In anticipation of the FSB’s virtual meeting with the G20 Finance Ministers and Central Bank Governors on February 25, 2021, Chair, Randall K. Quarles drafted a letter outlining the FSB’s key priorities for 2021, which “address vulnerabilities directly related to COVID-19 and to increase resilience of non-bank financial intermediation (NBFI). It also aims to support strong, sustainable, and balanced growth in a post-COVID world.”

The FSB’s key priorities include:

  • Addressing COVID-19 related vulnerabilities. Including: Assessment of initial lessons learned from the COVID Event for financial stability; an April report on factors needed for an orderly unwinding of support measures; and publishing the final version of its evaluation of too-big-to-fail reforms for banks in April.
  • Increasing the resilience of NBFI. Includes: Examining and addressing specific risk factors that contributed to amplification of the March 2020 market turmoil; enhancing understanding of systemic risks in NBFI; investigating policies to address these risks; and delivering policy proposals to enhance the resilience of money market funds in July for public consultation.
  • Improving efficiency and access in cross-border payments. Including: October progress report on the implementation of the FSB roadmap to enhance cross-border payments; and an update on regulatory and supervisory approaches to global ‘stablecoins’.
  • Bettering our understanding of climate-related risks. Including: Expansion on report on the financial stability implications of climate change; coordinating with other SSBs to promote globally comparable, high-quality, and auditable standards of disclosure; and review of regulatory and supervisory approaches to address climate-related risks at financial institutions.
  • Addressing other financial stability topics of ongoing importance. Includes: Enhancing central counterparty resilience, recovery, and resolvability; exploring areas to harmonize cyber incident reporting; and ensuring a smooth transition away from LIBOR by end-2021 to more robust benchmarks.

More information on the FSB’s 2021 work program and key priorities can be found here.

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Financial Stability Board

European Council Plans Update to ePrivacy Rules

As innovation in technology increases, so does the demand on individual privacy rights. The European Council has now taken steps to manage the relationship between privacy and new technology “such as Voice over IP, web-based email and messaging services, and techniques for tracking users’ online behavior", by updating the ePrivacy Directive of 2002. On February 10, 2021, “member states agreed on a negotiating mandate for revised rules on the protection of privacy and confidentiality in the use of electronic communications services.”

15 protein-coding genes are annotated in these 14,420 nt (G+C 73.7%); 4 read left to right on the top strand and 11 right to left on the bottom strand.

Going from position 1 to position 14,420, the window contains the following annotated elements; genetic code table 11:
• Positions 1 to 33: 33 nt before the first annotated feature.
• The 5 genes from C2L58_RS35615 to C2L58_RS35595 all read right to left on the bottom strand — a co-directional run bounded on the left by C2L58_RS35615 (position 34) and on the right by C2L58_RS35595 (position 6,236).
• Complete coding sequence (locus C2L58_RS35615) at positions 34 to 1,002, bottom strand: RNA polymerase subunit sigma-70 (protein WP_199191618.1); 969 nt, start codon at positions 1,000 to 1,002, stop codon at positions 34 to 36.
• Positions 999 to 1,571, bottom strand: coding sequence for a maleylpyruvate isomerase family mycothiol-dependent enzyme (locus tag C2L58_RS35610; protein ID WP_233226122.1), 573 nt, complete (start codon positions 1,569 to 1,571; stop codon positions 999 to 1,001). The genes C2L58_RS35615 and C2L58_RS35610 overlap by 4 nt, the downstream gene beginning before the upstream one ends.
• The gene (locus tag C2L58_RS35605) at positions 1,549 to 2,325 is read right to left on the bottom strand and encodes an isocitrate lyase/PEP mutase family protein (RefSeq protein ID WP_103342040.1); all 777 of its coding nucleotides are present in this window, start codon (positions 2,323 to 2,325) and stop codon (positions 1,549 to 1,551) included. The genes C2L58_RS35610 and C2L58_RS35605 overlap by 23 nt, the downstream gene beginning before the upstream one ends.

The Commission’s draft regulation on ePrivacy will not only repeal the current ePrivacy directive, but it will “complement” the GDPR by filling in gaps, for example, including provisions applicable to both natural and legal persons. The Council’s mandate, in short, will apply to electronic communications content transmitted using publicly available services and networks, metadata related to the communication, and machine-to-machine data transmitted via a public network.

More details on the draft ePrivacy mandate and what it covers can be found here.

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European Commission

IFRS Foundation Trustees Meet to Address Questions on Sustainability Reporting

In December of 2020, the IFRS requested comment on their Consultation Paper on Sustainability Reporting. The Trustees met on February 1, 2021 to review the responses to the first three questions in the consultation paper:

  1. Is there a need for a global set of internationally recognised sustainability reporting standards? (a) If yes, should the IFRS Foundation play a role in setting these standards and expand its standard-setting activities into this area?
  2. Is the development of a sustainability standards board (SSB) to operate under the governance structure of the IFRS Foundation an appropriate approach to achieving further consistency and global comparability in sustainability reporting?
  3. Do you have any comment or suggested additions on the requirements for success as listed in paragraph 31 (including on the requirements for achieving a sufficient level of funding and achieving the appropriate level of technical expertise)?